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By Deborah Pate, DC, DACBR
Use of epidural steroid injections has increased dramatically in recent years, despite the fact that studies have failed to demonstrate evidence this procedure is clinically helpful (while other studies suggest it may actually be dangerous).
Steroid Injections for Sciatica: Small, Short-Term Relief Only
In a recent meta-analysis of 23 randomized trials involving more than 2,000 patients in which epidural steroid injections were compared with placebo for sciatica, epidural steroid injections produced small, statistically insignificant short-term improvements in leg pain and disability (but not less back pain) compared to placebo. This improvement also was only over a short period of time – two weeks to three months. Beyond 12 months, there was no significant difference between groups.1
Side Effects Including Skeletal Deterioration, Fracture Risk
Besides infection, there are other side effects associated with epidural steroid injections: bleeding, nerve damage and dural puncture. Then there are side effects associated with the steroid medication, which include the following: a transient decrease in immunity, high blood sugar, stomach ulcers, avascular necrosis (mainly in the hip joint), cataracts and increased risk of fracture.
|Tainted Steroid Injections: The Framingham Outbreak
In September 2012, the CDC and the FDA began investigating a multistate outbreak of fungal meningitis and other infections among patients who had received contaminated steroid injections. The contaminated vials were tracked back to a New England compounding center in Framingham, Mass. The cases included fungal meningitis; localized spinal or paraspinal infections, including epidural abscess, basilar stroke, vertebral osteomeylitis and arachnoiditis; and infections associated with injection in a peripheral joint space such as the knee, shoulder or ankle. Ultimately, the outbreak resulted in 751 cases and 64 deaths in more than 20 states.
This last complication is certainly not emphasized in clinical circles. Therapeutic steroids may reduce pain, however the use of steroid injections seem to promote deterioration of skeletal quality, which is not surprising since other forms of steroid medication have long been associated with osteoporosis.
A retrospective study published in the Journal of Bone and Joint Surgery looked at lumbar epidural steroid injection (LESI), and the potential impact on bone fragility and vertebral fractures (spinal fractures). Researchers identified a total of 50,345 patients who had medical diagnosis codes involving the spine; within that group, a total of 3,415 patients had received at least one LESI.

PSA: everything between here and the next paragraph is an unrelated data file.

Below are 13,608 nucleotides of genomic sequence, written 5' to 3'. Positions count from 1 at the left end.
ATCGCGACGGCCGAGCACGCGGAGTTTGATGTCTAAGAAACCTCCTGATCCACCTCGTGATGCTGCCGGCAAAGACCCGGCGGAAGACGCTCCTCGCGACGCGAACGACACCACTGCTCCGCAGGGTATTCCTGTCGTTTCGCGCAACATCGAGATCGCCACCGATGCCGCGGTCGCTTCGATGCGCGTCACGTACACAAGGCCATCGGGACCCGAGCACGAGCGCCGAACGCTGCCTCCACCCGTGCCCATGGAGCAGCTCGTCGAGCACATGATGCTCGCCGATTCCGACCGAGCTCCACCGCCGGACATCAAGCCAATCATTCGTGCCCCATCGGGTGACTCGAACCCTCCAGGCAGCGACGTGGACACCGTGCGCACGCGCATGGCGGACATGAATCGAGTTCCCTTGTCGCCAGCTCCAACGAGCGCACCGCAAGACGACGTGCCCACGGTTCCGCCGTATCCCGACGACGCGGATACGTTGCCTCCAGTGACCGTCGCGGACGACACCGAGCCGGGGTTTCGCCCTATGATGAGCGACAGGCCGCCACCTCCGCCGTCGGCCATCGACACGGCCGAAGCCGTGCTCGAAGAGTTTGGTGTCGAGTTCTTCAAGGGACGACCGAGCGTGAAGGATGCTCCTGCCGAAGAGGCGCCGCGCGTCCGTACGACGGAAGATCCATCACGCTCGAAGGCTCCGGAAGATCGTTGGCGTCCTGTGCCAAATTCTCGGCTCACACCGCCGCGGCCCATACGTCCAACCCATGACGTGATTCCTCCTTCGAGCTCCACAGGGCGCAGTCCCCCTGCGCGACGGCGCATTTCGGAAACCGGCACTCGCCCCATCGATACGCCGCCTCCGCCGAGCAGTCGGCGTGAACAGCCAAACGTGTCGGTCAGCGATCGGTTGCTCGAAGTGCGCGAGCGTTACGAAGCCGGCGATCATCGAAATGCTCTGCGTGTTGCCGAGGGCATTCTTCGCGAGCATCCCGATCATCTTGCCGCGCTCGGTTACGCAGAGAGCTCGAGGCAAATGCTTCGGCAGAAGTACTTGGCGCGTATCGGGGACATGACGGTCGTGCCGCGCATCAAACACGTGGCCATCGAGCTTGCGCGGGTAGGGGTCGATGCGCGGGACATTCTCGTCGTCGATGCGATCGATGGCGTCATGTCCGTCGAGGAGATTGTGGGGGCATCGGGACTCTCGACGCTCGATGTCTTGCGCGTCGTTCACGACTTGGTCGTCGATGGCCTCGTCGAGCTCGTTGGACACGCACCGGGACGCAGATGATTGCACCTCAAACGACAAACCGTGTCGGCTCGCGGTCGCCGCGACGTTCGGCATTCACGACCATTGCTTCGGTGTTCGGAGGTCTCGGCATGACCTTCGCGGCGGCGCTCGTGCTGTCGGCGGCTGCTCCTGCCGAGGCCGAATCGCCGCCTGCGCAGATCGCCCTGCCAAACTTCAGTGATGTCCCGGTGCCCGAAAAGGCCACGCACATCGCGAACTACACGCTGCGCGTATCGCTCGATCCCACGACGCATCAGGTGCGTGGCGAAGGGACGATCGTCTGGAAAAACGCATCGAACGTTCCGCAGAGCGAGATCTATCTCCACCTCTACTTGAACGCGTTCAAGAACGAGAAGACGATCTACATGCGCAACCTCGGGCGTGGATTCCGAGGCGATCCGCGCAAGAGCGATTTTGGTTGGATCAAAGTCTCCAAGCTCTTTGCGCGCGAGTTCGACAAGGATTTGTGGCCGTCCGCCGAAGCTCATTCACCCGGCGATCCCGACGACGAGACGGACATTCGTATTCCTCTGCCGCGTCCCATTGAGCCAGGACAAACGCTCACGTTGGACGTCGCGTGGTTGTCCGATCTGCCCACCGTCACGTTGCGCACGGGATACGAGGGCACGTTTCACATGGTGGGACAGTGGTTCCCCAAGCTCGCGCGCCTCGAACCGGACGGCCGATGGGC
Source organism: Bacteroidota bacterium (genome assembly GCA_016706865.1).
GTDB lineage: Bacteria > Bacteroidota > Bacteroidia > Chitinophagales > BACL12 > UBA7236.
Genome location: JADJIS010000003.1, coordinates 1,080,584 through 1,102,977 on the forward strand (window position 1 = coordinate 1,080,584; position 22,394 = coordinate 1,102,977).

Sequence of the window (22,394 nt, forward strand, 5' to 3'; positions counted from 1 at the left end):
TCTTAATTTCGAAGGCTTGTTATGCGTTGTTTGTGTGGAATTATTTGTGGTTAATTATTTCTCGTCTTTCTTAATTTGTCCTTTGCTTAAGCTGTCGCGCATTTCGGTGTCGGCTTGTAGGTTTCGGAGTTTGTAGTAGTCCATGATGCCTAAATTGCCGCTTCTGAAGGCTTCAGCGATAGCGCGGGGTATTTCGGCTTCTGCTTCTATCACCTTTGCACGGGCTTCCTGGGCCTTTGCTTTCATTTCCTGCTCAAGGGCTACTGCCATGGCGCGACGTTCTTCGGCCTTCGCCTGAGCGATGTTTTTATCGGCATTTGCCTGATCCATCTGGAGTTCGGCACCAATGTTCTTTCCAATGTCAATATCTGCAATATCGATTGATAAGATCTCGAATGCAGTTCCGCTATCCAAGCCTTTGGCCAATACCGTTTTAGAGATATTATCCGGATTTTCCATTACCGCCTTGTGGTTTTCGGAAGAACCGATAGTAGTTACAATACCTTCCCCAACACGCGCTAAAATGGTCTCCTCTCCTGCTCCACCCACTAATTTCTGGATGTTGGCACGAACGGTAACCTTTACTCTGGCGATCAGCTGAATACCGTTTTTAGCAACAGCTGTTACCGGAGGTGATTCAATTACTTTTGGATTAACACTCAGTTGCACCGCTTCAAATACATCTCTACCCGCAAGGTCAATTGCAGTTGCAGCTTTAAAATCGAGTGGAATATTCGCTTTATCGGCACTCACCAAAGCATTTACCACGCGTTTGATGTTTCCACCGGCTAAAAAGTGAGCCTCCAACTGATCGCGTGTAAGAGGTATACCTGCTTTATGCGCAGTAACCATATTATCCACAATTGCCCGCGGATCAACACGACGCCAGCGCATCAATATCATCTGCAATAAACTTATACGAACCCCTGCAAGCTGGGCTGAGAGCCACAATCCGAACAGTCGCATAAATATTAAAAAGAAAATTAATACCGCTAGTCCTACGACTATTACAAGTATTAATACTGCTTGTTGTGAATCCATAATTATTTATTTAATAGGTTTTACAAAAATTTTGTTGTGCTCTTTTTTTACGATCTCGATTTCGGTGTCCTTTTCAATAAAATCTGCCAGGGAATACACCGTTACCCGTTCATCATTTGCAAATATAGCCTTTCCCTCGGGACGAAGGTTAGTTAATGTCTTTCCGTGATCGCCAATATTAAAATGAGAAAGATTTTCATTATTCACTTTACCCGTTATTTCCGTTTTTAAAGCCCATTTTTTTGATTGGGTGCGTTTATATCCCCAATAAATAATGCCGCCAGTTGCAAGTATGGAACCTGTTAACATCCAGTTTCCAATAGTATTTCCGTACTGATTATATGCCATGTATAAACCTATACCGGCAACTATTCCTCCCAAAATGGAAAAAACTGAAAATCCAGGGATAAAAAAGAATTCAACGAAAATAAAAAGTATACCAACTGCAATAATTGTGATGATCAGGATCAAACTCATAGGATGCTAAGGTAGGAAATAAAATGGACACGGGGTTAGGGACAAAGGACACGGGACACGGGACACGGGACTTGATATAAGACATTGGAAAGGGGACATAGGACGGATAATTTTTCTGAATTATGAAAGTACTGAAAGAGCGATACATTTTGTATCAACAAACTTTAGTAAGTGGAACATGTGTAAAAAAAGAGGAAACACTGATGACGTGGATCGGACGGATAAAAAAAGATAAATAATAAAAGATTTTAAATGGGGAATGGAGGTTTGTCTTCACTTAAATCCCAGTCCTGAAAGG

Three thousand patients were randomly selected from the 3,415 injected population and 3,000 additional patients were selected from the non-injected group as a control group. There was no significant difference between the injected and non-injected groups with respect to age, sex, race, hyperthyroidism or corticosteroid use.
When incidence of vertebral fractures was assessed, researchers discovered that an increasing number of injections was associated with an increasing likelihood of fractures, and each successive injection increased the risk of spinal fracture by 21 percent.2 Based on this evidence, LESIs clearly exacerbate skeletal fragility. They promote deterioration of skeletal quality similar to the use of exogenous steroids, which is the leading cause of secondary osteoporosis. In fact, the rate of vertebral fracture following epidural steroid injections may be underestimated.
Both European and American guidelines, based on systemic reviews, conclude that epidural corticosteroid injections may offer temporary relief of sciatica, but do not reduce the rate of subsequent surgery.3 This conclusion is based on multiple randomized trials comparing epidural steroid injections with placebo injections, and monitoring of subsequent surgery rates.4 Facet joint injections with corticosteroids seem no more effective than saline injections.5-6
Rising Costs, Limited Benefits
Despite the limited benefits of epidural injections, Medicare claims show a 271 percent increase during a recent seven-year interval.7 Earlier Medicare claims analyses also demonstrated rapid increases in spinal injection rates. For patients with axial back pain without sciatica, there is no evidence of benefit from spinal injections; however, many injections given to patients in the Medicare population seem to be for axial back pain alone.7
Charges per injection have risen 100 percent during the past decade (after inflation), and the combination of increasing rates and charges has resulted in a 629 percent increase in fees for spinal injections.7 Yet during this time, the Medicare population increased by only 12 percent.
It all begs the question: Why such a huge increase in the use of a procedure that has limited benefit? Patients need to be informed about treatment options including the best evidence for effectiveness, uncertainties and risks, so they can take an expanded role in decision-making.